“Brooklyn and the Bees” Talk and Tasting at the Brooklyn Historical Society on April 23

“Brooklyn and the Bees” Talk and Tasting at the Brooklyn Historical Society on April 23

You’ve heard of urban gardening, but have you heard of urban beekeeping? Head to the Brooklyn Historical Society on April 23rd to learn more. At this unique event, Timothy O’Neal of Borough Bees gives participants the history and know-how behind this increasingly popular enterprise that is quickly joining the illustrious ranks of Brooklyn-made gastronomy. Deliciously sweet tastings are included at this event. Tickets are $10 general admission, $5 for BHS and G-W Members.

Brooklyn Historical Society connects the past to the present and makes the vibrant history of Brooklyn tangible, relevant, and meaningful for today’s diverse communities, and for generations to come.

Founded in 1863, Brooklyn Historical Society is a nationally recognized urban history center dedicated to preserving and encouraging the study of Brooklyn’s extraordinary 400-year history.  Located in Brooklyn Heights and housed in a magnificent landmark building designed by George Post and opened in 1881, today’s BHS is a cultural hub for civic dialogue, thoughtful engagement and community outreach.

BHS’s Othmer Library and Archives houses the most comprehensive collection of materials related to Brooklyn’s history and culture in the world. Each year, thousands of students, scholars, and many other researchers visit to examine manuscript collections, historic maps, photographs, and many other materials. These collections have fueled cutting-edge scholarship on urban history, the built environment, social history, and more. A leader in museum education, BHS serves over 10,000 students and teachers a year at its Brooklyn Heights building and at other partner sites around the city.

Over the years, BHS has updated its building to meet 21st-century needs, while remaining true to architect George Post’s innovative vision. In October 1999, BHS undertook a full-scale restoration of its landmark building to create new exhibition space and climate-controlled storage for its valuable collections. In 2014, BHS completed a renovation of the first and lower levels to create an even more welcoming public space. The institution also launched its critically acclaimed new exhibit, Brooklyn Abolitionists: In Pursuit of Freedom, which reveals the unknown stories of Brooklyn activists who fought for freedom and racial justice in the 19th century.

Brooklyn Historical Society’s four-story Queen Anne-style building was completed in 1881. Designed by renowned architect George Browne Post, the building features terra cotta ornamentation on the façade and an innovative truss system to support the ceiling of the central library. Architectural historians have praised Post’s design for blending technological innovation and graceful aesthetics.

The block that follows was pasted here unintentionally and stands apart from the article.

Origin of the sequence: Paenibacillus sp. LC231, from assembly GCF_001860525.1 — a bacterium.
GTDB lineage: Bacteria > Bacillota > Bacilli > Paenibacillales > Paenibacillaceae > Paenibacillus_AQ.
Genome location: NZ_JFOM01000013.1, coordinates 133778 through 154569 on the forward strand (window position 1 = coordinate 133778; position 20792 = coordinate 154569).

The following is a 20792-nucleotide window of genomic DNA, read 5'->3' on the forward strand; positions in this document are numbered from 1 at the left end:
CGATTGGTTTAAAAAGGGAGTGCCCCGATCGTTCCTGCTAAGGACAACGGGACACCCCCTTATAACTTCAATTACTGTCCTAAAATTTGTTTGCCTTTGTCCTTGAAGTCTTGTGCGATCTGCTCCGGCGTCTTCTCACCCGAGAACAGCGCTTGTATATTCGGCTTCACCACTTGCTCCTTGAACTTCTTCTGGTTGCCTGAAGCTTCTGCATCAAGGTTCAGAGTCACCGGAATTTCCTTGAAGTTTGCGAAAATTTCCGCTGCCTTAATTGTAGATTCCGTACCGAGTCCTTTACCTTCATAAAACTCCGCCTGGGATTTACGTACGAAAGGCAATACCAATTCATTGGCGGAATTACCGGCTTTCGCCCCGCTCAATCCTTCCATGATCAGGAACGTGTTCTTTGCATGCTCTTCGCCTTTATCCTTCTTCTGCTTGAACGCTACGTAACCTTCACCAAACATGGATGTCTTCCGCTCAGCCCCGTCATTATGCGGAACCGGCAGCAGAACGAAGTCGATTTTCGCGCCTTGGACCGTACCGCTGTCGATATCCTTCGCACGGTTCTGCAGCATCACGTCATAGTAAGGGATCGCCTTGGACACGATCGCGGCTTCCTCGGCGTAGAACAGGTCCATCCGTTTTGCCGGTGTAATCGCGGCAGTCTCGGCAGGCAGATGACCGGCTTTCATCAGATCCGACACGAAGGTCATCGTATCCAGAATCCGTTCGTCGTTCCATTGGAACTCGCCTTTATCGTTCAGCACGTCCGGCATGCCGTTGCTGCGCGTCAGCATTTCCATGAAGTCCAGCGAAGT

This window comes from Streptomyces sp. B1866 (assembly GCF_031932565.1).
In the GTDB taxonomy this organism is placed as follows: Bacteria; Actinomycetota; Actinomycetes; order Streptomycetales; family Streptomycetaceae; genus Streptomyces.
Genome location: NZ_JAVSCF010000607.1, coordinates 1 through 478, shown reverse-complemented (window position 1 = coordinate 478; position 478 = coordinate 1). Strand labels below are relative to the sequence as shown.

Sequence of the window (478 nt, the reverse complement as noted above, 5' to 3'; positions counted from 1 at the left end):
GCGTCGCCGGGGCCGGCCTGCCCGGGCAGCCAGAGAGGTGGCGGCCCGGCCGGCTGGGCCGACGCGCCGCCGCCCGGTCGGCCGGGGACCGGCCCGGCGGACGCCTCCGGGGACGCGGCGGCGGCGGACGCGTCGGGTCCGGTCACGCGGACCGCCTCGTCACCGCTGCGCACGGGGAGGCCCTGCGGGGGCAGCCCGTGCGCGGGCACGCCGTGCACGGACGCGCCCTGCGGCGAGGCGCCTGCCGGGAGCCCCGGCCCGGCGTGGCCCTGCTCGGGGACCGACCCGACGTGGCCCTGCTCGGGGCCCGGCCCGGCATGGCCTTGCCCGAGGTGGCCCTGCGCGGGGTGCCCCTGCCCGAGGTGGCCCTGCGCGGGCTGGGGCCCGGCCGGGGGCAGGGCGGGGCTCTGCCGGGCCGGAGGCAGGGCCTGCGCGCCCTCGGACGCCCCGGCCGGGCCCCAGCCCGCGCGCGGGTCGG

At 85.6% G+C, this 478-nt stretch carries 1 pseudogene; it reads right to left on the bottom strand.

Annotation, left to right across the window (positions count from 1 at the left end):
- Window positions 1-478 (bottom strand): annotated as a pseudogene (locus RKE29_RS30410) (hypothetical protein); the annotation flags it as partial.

The building’s masonry consists of unglazed terra cotta and repressed brick. It was the first building in New York City to use locally produced terra cotta. The facade is adorned with busts of Christopher Columbus, Benjamin Franklin, William Shakespeare, Johannes Gutenberg, Ludwig van Beethoven, and Michaelangelo Buonarroti sculpted by Olin Levi Warner. Their depictions are interspersed with representations of American flora by Truman H. Bartlett.

Post employed artists and craftsmen of the Aesthetic Movement to embellish the interior spaces. Stained glass in-window lunettes and a central laylight are believed to have originated from the studio of noted artist Charles Booth. Decorations throughout the building include Minton tile floors, custom-made bronze hardware (designed by Post), and elaborately carved black ash woodwork in the library.

Inspired by the design of the Brooklyn Bridge, Post suspended the top floor of the building from iron trusses in the roof, creating an open and elegant reading room. Additional iron columns enclosed in carved wood support the galleries in the library.

In July 1991, the building was recognized as a National Historic Landmark and included on the National Register of Historic Places. Portions of the interior, including the library, were made interior landmarks by the City of New York – a rare designation in Brooklyn.